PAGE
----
© 2012 Sedef Örsel Özçelik

Jan 20, 2011

An interesting excerpt to understand an important paradigm...

We can not judge a child by his or her behavior.
Behavior's a communication of a met or unmet need.
Children need love and care regardless of their behavior.
Below excerpt defines this paradigm:

"In his closing discussion on loving-kindness, Buddhaghosa asks: "What is the proximate cause of loving-kindness?" The answer is the observation of lovableness in the person to whom you are attending.

Bring to mind right now someone whom you find lovable. It could be a person you have a romance with, or a child, or a dear friend, or a great teacher--someone to whom your heart would leap like a deer in the forest if this person were to walk through the door, someone whose presence is so lovable that a gladness arises on seeing him or her. If you can sense that in a dear friend, then try to seek out the lovableness of a neutral person. Then, finally, when you break down all the barriers, see it in a person who has done you injury.

It's a great key if you can seek out something to love, even in the enemy. Bear clearly in mind that this does not endorse or embrace evil. The crucial point here is to be able to slice through like a very skilled surgeon, recognizing vicious behavior that we would love to see annihilated as separate from the person who is participating in it. The doctor can be optimistic. A cure is possible: the person is not equivalent to the action or the disposition. Moreover there is something there that we can hold in affection, with warmth. That really seems to be a master key that can break down the final barrier and complete the practice.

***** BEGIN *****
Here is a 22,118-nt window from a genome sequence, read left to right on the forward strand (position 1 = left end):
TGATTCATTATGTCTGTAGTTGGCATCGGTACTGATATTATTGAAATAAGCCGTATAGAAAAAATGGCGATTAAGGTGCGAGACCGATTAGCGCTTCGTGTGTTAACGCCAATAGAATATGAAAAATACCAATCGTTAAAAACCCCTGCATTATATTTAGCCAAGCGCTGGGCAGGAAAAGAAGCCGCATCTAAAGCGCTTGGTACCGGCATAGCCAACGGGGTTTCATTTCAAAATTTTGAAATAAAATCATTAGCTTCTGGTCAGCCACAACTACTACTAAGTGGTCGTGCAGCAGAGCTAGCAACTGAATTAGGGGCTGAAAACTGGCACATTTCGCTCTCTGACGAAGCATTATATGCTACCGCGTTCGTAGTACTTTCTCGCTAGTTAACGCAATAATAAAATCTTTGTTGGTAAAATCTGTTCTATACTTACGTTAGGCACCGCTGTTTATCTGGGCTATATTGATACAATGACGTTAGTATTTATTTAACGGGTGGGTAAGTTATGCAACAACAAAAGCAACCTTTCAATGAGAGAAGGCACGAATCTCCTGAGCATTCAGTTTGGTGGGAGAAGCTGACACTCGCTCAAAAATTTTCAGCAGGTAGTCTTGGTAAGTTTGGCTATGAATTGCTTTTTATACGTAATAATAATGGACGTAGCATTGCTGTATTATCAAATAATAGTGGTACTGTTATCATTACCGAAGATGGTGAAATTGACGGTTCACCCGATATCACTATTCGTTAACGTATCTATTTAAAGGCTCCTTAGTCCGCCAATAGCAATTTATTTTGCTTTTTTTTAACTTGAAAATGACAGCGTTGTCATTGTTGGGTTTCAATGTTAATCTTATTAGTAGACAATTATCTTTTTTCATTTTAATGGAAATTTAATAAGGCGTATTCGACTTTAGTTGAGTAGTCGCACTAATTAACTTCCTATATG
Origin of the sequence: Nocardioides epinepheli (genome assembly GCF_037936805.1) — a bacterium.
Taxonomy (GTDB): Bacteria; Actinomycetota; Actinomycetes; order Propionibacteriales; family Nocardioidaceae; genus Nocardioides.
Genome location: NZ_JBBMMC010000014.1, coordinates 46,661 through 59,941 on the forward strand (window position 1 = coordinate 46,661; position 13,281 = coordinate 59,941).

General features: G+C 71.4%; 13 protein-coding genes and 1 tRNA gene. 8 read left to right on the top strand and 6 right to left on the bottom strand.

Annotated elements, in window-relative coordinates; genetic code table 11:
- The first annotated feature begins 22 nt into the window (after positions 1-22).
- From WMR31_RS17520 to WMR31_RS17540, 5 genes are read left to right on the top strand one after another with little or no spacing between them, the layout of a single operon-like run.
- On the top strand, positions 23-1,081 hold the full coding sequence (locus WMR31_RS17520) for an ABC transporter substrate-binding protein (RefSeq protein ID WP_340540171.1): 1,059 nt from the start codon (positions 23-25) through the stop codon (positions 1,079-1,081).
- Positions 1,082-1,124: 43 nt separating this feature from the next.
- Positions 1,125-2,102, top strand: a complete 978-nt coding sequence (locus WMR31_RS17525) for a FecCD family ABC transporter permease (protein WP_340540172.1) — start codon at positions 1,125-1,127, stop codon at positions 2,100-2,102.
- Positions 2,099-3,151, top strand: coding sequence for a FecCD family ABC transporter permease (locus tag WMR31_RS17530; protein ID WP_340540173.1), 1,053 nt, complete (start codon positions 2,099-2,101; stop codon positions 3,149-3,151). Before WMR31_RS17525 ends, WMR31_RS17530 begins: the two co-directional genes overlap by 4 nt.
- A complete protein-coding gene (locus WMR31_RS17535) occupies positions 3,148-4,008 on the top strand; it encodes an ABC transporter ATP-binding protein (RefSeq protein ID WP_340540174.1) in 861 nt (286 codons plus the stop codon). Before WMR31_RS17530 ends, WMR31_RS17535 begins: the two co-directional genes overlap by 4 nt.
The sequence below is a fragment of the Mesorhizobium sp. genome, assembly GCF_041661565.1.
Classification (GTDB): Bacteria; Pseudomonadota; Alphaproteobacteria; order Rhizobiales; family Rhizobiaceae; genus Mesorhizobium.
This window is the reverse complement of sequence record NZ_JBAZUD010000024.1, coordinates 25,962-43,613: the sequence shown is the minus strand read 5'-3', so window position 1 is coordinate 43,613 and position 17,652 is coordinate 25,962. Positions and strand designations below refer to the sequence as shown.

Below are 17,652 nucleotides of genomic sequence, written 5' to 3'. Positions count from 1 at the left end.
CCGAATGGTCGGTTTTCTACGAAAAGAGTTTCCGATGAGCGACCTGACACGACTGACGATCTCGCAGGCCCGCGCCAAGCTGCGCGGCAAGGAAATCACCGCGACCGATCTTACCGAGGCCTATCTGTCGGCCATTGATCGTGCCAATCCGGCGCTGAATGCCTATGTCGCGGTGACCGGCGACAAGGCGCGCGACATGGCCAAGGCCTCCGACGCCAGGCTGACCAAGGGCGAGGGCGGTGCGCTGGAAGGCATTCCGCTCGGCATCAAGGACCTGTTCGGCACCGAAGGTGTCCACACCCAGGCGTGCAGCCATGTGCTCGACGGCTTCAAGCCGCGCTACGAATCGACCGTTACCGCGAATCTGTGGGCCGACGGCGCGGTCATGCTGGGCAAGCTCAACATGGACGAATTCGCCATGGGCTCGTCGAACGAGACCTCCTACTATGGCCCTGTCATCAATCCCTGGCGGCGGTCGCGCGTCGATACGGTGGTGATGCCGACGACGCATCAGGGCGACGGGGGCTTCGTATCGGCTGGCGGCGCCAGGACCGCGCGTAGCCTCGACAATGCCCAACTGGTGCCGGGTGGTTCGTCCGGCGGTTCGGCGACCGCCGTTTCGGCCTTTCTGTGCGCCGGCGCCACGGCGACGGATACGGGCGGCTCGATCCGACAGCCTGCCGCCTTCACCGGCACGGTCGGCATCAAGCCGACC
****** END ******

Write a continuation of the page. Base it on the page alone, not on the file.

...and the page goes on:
One way of approaching this is to look at the person you hold in contempt, and try to find any quality he might share with someone you deeply admire and respect. Is there anything at all noble to be seen, anything that would be akin to what a truly great spiritual being would display? Focus on that: There is something there that you can love. The rest is chaff, that hopefully will be blown away quickly, to everyone's benefit. It is as if you could see a little ray of light from within, knowing that its source is much deeper than the despicable qualities on the outside. That light is what you attend to."

(p. 112)

--from The Four Immeasurables: Practices to Open the Heart by B. Alan Wallace, edited by Zara Houshmand, published by Snow Lion Publications

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